Commencement speaker blues: Who is the graduation address actually for?

College grads need inspirational speakers, not Donald Trump and Betsy DeVos

By D. Watkins

Editor at Large

Published May 15, 2017 10:59PM (EDT)

Donald Trump   (AP/Pablo Martinez Monsivais)
Donald Trump (AP/Pablo Martinez Monsivais)

Imagine working this hard for four straight years­­­­ or longer: adjusting to new people and accepting new cultures while trying to explain your own, learning math you’ll never use, digesting philosophies you don’t believe in, putting up with petty professors, switching majors three times and soaking your liver in rail alcohol because you are stressed out at the end of every single semester. Finally, you've earned the $120,000 worth of debt that equals the 120 credits that you need to walk across the graduation stage. You did it! You made your parents proud, and now you have to hustle up those extra tickets so the aunts and grandparents on both sides can attend your graduation, too — only to find out that President Donald Trump or Secretary of Education Betsy DeVos is going to be giving the commencement address.

The butcher-of-education — or the whole-country-butcher-in-chief himself — is the main speaking event at your grand farewell, and you can’t do anything about it. Your school had the nerve to spend your hard-earned (or hard-borrowed) tuition on a person who makes you cringe every time you turn on cable news without even considering your feelings. That’s what happened to the graduates of Liberty University and Bethune-Cookman University this spring.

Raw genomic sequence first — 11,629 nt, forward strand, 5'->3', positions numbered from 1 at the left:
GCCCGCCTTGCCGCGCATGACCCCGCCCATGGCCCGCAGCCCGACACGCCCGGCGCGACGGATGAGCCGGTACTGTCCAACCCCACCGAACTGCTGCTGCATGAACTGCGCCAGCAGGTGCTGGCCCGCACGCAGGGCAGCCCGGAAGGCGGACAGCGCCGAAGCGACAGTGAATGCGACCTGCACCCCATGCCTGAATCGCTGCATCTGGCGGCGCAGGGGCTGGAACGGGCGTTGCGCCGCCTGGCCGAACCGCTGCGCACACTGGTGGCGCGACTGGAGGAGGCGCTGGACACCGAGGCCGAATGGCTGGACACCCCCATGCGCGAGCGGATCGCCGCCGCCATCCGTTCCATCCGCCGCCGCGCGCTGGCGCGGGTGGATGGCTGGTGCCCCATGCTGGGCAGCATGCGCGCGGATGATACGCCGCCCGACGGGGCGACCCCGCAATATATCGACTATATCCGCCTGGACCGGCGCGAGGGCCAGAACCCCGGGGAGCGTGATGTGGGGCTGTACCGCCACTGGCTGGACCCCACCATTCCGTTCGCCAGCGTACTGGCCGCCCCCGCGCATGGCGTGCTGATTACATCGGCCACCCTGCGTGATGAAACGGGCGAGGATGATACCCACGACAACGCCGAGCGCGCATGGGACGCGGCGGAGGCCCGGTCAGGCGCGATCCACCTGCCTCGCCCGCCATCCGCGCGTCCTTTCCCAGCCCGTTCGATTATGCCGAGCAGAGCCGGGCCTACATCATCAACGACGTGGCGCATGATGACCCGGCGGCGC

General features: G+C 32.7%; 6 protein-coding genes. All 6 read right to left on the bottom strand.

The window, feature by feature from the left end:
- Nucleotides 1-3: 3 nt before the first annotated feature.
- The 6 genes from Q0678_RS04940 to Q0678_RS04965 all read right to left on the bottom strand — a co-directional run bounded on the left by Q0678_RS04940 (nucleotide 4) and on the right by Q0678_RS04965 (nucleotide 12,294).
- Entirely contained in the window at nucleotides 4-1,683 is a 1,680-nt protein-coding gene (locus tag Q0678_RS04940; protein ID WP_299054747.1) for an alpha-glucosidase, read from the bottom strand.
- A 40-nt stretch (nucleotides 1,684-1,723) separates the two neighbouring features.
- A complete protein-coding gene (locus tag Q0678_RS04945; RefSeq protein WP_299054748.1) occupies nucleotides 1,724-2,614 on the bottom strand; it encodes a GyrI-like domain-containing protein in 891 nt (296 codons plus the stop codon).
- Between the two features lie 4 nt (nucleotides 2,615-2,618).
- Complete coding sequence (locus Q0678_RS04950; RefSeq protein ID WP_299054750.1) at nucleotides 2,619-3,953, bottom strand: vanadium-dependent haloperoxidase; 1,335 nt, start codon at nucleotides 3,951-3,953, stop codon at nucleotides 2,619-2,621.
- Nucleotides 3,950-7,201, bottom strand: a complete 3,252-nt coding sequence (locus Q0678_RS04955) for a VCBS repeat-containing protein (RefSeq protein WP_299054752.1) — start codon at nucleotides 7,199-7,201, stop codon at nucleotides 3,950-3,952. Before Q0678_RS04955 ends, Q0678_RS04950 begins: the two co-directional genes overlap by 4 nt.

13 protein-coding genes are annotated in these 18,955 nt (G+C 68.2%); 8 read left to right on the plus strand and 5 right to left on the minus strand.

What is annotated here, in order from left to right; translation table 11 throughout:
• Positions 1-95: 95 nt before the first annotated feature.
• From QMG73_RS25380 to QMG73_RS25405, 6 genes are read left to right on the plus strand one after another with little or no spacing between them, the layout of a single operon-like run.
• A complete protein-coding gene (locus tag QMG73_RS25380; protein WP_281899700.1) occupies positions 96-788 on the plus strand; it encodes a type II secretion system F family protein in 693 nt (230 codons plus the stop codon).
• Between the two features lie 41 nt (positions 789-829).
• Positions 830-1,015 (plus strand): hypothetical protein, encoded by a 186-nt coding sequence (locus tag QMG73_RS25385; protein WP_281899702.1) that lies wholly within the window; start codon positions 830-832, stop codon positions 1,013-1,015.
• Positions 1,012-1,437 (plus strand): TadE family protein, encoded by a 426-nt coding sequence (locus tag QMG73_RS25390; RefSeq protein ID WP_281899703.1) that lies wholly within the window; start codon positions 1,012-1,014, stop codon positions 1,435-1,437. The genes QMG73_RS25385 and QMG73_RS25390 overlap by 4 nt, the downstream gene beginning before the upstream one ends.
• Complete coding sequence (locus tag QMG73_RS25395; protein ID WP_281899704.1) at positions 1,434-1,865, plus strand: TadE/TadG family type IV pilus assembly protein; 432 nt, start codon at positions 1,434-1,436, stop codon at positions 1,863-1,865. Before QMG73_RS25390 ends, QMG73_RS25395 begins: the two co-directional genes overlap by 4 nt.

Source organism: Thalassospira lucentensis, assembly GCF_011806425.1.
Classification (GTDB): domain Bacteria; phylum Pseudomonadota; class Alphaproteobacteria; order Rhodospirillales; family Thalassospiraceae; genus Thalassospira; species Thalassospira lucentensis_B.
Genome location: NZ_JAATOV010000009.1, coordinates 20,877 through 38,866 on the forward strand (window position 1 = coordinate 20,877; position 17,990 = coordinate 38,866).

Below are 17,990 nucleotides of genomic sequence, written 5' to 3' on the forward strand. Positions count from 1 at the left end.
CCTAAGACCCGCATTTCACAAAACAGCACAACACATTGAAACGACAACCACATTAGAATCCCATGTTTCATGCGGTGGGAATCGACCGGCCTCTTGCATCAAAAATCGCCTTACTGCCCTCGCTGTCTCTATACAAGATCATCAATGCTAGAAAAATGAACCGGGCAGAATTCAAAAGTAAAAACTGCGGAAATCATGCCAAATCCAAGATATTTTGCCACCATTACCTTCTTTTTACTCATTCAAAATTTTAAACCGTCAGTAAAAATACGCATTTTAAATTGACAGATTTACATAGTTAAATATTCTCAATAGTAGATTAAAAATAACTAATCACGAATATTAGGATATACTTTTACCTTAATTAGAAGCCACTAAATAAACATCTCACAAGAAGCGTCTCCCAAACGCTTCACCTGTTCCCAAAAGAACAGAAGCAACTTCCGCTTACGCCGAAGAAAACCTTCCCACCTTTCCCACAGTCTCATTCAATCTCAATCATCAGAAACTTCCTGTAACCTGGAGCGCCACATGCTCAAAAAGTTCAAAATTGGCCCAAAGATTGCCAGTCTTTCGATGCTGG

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DeVos delivered the commencement speech at Bethune-Cookman on May 10. Bethune-Cookman is an HBCU, or a historically black college or university. That means that the school is full of black students. They probably know more about the Confederate flag than people who wave it proudly, including those who waved it outside of Donald Trump's campaign rallies. Black students remember Trump's demeaning comments about women and the way in which he paraded token blacks in front of news cameras while hesitating to denounce support from racists like former KKK leader David Duke. They see the administration appoint people with racist histories like Steve Bannon and Attorney General Jeff Sessions, and they saw DeVos eagerly jumping at the chance to affiliate herself with this administration. So unless DeVos believes that the graduates of Bethune-Cookman are stupid, why would she think that they’d receive her message with open arms?

The person who booked DeVos to speak at the university's graduation must not have any respect for the students, either. How could the institution think hosting DeVos on the graduation stage would be anything but a complete disaster?

“I am at the table fighting on your behalf, and on behalf of all students across this great nation,” DeVos said as the crowd booed her words. “I also want to acknowledge that we all arrived here today with different life experiences and different perspectives. I view that not as a negative, but as a gift.”